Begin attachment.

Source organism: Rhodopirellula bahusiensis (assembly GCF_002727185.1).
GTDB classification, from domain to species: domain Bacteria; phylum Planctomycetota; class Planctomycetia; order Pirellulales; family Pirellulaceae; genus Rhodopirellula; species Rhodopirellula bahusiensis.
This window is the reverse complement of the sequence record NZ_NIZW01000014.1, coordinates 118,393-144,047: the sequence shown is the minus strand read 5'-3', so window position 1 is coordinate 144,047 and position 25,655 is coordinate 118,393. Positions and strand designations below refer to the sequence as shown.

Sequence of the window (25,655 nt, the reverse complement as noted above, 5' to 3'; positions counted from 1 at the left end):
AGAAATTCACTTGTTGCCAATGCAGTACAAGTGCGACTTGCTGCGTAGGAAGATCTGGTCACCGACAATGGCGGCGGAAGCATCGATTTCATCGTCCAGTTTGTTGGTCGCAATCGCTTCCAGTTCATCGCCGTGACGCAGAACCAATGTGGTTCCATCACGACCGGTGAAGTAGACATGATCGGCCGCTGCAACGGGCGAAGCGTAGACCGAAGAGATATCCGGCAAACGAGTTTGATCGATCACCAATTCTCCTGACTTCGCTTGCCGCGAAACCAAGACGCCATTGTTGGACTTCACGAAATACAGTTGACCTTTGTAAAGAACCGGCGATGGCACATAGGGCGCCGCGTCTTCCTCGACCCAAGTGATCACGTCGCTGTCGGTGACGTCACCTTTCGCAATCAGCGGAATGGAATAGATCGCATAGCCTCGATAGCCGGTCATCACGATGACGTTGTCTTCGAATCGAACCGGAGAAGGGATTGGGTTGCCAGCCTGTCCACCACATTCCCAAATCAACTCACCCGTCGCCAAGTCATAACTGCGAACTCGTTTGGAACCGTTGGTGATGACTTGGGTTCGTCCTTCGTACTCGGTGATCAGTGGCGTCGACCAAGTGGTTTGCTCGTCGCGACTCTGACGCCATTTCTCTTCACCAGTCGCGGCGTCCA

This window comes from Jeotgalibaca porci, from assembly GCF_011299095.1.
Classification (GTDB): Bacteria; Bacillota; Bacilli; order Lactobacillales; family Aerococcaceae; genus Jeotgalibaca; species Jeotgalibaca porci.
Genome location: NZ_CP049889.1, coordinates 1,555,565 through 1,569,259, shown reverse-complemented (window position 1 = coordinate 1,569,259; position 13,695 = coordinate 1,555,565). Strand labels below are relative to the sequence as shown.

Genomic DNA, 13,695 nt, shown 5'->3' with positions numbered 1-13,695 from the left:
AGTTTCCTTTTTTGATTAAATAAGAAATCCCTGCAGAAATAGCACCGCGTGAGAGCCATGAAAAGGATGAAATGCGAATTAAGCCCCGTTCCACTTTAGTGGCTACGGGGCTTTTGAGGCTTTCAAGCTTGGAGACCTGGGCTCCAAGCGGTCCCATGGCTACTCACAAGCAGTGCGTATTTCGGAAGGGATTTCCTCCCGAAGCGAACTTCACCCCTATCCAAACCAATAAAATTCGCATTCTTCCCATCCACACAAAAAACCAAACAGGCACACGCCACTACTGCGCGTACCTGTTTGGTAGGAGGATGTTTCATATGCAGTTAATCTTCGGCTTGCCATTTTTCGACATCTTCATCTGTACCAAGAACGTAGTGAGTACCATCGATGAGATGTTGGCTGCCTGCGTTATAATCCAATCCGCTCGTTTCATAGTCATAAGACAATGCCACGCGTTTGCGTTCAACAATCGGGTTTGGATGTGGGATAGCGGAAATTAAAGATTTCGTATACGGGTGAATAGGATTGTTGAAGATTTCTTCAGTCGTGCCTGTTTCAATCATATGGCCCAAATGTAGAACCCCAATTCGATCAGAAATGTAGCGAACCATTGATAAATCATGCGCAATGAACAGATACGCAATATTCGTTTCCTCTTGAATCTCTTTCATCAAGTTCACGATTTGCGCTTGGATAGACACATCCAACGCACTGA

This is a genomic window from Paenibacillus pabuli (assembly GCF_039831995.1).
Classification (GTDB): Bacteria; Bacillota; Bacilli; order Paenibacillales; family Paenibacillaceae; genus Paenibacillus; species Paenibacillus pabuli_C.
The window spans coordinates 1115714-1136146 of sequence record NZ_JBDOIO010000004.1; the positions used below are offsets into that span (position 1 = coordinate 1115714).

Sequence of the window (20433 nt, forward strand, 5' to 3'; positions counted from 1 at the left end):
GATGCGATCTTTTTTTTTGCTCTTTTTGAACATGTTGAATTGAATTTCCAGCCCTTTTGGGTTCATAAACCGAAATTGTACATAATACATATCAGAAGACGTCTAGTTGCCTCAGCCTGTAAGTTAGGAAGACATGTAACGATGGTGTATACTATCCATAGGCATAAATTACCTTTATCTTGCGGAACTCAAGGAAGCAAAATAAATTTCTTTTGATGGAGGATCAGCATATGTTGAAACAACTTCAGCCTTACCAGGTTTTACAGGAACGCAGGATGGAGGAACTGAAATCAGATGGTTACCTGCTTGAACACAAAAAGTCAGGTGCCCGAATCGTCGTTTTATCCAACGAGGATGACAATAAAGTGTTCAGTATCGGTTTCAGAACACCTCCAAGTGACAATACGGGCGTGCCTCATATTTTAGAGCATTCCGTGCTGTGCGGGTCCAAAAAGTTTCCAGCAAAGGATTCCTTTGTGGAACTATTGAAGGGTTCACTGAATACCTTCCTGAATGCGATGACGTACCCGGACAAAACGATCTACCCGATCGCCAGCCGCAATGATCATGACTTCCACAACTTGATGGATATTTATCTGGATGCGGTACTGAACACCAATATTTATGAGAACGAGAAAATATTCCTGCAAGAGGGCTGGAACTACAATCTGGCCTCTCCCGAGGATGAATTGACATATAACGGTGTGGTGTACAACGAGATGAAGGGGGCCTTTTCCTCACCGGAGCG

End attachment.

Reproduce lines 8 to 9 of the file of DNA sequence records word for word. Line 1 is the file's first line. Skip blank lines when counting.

Genome location: NZ_CP049889.1, coordinates 1,555,565 through 1,569,259, shown reverse-complemented (window position 1 = coordinate 1,569,259; position 13,695 = coordinate 1,555,565). Strand labels below are relative to the sequence as shown.

Genomic DNA, 13,695 nt, shown 5'->3' with positions numbered 1-13,695 from the left: